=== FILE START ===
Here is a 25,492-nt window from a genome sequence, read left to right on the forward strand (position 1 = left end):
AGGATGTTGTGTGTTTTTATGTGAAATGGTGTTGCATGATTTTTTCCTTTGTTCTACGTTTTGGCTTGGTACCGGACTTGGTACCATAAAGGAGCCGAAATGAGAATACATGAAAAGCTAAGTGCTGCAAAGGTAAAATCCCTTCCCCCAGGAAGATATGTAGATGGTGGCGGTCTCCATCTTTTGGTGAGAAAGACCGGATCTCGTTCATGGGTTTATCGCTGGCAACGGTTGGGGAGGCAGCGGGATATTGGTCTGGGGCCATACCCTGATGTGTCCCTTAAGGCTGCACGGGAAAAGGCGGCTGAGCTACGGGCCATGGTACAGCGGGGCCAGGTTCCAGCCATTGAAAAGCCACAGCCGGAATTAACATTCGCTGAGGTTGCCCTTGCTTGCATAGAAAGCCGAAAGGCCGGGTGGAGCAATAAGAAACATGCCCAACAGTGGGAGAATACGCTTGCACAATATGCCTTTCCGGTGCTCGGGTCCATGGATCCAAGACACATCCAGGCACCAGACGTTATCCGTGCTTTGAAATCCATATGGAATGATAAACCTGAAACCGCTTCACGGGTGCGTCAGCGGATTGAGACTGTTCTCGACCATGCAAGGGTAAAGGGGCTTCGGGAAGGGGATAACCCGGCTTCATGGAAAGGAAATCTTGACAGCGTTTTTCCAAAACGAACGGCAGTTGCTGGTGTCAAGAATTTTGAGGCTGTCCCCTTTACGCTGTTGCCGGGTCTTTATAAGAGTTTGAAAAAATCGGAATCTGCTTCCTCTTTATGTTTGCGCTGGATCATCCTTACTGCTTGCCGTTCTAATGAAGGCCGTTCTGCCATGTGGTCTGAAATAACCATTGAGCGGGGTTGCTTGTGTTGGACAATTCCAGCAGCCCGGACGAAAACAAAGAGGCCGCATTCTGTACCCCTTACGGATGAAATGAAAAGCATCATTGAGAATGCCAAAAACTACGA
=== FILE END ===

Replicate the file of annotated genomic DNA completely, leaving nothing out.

Here is a 25,492-nt window from a genome sequence, read left to right on the forward strand (position 1 = left end):
AGGATGTTGTGTGTTTTTATGTGAAATGGTGTTGCATGATTTTTTCCTTTGTTCTACGTTTTGGCTTGGTACCGGACTTGGTACCATAAAGGAGCCGAAATGAGAATACATGAAAAGCTAAGTGCTGCAAAGGTAAAATCCCTTCCCCCAGGAAGATATGTAGATGGTGGCGGTCTCCATCTTTTGGTGAGAAAGACCGGATCTCGTTCATGGGTTTATCGCTGGCAACGGTTGGGGAGGCAGCGGGATATTGGTCTGGGGCCATACCCTGATGTGTCCCTTAAGGCTGCACGGGAAAAGGCGGCTGAGCTACGGGCCATGGTACAGCGGGGCCAGGTTCCAGCCATTGAAAAGCCACAGCCGGAATTAACATTCGCTGAGGTTGCCCTTGCTTGCATAGAAAGCCGAAAGGCCGGGTGGAGCAATAAGAAACATGCCCAACAGTGGGAGAATACGCTTGCACAATATGCCTTTCCGGTGCTCGGGTCCATGGATCCAAGACACATCCAGGCACCAGACGTTATCCGTGCTTTGAAATCCATATGGAATGATAAACCTGAAACCGCTTCACGGGTGCGTCAGCGGATTGAGACTGTTCTCGACCATGCAAGGGTAAAGGGGCTTCGGGAAGGGGATAACCCGGCTTCATGGAAAGGAAATCTTGACAGCGTTTTTCCAAAACGAACGGCAGTTGCTGGTGTCAAGAATTTTGAGGCTGTCCCCTTTACGCTGTTGCCGGGTCTTTATAAGAGTTTGAAAAAATCGGAATCTGCTTCCTCTTTATGTTTGCGCTGGATCATCCTTACTGCTTGCCGTTCTAATGAAGGCCGTTCTGCCATGTGGTCTGAAATAACCATTGAGCGGGGTTGCTTGTGTTGGACAATTCCAGCAGCCCGGACGAAAACAAAGAGGCCGCATTCTGTACCCCTTACGGATGAAATGAAAAGCATCATTGAGAATGCCAAAAACTACGA